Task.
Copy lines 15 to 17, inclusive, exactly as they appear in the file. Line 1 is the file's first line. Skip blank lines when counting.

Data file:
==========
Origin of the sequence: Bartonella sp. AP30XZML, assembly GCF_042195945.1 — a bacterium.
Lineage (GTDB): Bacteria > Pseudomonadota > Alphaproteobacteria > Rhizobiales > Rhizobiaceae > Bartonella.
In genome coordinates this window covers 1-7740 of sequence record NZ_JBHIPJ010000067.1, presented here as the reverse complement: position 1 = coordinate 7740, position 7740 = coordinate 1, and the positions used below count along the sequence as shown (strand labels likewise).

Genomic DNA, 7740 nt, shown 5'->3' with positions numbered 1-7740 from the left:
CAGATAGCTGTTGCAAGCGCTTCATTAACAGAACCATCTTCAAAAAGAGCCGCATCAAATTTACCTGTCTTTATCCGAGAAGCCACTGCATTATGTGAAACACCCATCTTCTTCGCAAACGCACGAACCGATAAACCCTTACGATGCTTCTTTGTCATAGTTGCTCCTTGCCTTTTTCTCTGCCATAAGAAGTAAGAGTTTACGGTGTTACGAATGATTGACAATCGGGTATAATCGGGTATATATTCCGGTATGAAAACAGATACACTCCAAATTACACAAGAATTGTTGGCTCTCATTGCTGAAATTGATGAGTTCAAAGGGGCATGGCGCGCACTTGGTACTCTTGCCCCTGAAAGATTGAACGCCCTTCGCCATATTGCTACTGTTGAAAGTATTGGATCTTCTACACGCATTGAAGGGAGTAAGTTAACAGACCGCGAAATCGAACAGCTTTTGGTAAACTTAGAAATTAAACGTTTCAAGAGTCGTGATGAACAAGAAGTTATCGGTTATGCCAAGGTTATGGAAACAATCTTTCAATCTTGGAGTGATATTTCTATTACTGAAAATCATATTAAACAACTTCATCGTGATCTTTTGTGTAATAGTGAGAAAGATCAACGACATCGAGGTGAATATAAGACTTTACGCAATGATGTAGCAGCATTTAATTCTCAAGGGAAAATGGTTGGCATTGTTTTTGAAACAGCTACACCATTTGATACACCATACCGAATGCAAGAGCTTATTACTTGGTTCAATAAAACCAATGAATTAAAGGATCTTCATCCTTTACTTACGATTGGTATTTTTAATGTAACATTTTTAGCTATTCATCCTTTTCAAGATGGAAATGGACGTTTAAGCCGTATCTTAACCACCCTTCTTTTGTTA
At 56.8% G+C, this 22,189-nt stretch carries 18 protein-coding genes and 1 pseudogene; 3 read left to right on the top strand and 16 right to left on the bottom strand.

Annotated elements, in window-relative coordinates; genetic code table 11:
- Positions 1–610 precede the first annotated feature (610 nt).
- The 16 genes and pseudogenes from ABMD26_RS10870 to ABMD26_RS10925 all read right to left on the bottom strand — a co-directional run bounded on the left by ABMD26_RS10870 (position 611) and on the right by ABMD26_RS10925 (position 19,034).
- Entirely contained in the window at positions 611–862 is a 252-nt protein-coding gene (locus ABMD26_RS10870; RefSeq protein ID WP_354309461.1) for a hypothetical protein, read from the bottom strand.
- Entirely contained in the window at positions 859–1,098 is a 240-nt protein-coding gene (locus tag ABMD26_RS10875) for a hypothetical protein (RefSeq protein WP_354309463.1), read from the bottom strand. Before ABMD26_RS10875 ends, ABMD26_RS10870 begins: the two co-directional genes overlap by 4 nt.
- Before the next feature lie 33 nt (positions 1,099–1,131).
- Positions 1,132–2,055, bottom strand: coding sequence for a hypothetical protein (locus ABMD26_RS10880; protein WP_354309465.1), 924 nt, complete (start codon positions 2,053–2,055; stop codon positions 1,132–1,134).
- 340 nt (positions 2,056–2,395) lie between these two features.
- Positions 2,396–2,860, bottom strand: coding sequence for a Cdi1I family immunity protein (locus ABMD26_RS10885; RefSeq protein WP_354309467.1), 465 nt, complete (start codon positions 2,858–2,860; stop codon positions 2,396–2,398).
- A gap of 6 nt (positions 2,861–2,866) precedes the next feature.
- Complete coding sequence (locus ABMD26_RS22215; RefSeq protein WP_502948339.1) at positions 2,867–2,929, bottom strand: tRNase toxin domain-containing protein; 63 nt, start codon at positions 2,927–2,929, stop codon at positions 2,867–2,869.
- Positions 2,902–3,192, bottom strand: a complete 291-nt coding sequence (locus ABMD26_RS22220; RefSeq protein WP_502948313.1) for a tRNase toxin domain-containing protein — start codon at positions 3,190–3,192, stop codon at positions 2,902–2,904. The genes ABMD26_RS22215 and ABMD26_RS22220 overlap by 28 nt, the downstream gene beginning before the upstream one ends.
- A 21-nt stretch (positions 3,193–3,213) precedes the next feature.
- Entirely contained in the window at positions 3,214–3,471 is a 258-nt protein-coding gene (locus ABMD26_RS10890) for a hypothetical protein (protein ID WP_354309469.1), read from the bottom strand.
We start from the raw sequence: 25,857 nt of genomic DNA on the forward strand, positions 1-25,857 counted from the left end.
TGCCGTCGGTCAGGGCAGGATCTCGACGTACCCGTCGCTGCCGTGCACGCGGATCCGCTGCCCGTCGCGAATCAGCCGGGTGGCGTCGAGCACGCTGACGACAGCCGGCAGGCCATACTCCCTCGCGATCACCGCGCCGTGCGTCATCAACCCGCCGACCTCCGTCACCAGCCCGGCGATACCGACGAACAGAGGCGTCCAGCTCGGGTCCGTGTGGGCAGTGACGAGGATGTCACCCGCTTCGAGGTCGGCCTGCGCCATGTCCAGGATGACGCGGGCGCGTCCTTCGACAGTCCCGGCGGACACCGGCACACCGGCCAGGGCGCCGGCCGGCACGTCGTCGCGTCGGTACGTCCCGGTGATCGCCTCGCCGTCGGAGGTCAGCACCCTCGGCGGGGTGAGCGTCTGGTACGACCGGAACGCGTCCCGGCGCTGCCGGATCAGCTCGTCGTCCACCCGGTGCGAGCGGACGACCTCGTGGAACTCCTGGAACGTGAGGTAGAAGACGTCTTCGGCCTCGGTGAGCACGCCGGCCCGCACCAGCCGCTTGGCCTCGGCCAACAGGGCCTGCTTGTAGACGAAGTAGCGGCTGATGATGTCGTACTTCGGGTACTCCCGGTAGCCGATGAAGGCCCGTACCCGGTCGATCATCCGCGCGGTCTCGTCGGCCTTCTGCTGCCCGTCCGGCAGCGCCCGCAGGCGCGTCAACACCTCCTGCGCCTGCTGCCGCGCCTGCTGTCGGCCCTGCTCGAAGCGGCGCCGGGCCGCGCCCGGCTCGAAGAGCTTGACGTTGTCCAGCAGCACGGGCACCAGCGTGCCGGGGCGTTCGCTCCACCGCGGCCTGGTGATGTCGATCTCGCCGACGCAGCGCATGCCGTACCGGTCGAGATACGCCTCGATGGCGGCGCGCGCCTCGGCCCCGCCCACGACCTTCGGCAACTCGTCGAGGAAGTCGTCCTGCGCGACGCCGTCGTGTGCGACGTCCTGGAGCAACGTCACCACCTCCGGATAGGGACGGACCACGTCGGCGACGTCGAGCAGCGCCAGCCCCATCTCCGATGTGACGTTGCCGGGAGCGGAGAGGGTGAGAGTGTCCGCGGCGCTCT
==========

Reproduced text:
- Positions 2,396–2,860, bottom strand: coding sequence for a Cdi1I family immunity protein (locus ABMD26_RS10885; RefSeq protein WP_354309467.1), 465 nt, complete (start codon positions 2,858–2,860; stop codon positions 2,396–2,398).
- A gap of 6 nt (positions 2,861–2,866) precedes the next feature.
- Complete coding sequence (locus ABMD26_RS22215; RefSeq protein WP_502948339.1) at positions 2,867–2,929, bottom strand: tRNase toxin domain-containing protein; 63 nt, start codon at positions 2,927–2,929, stop codon at positions 2,867–2,869.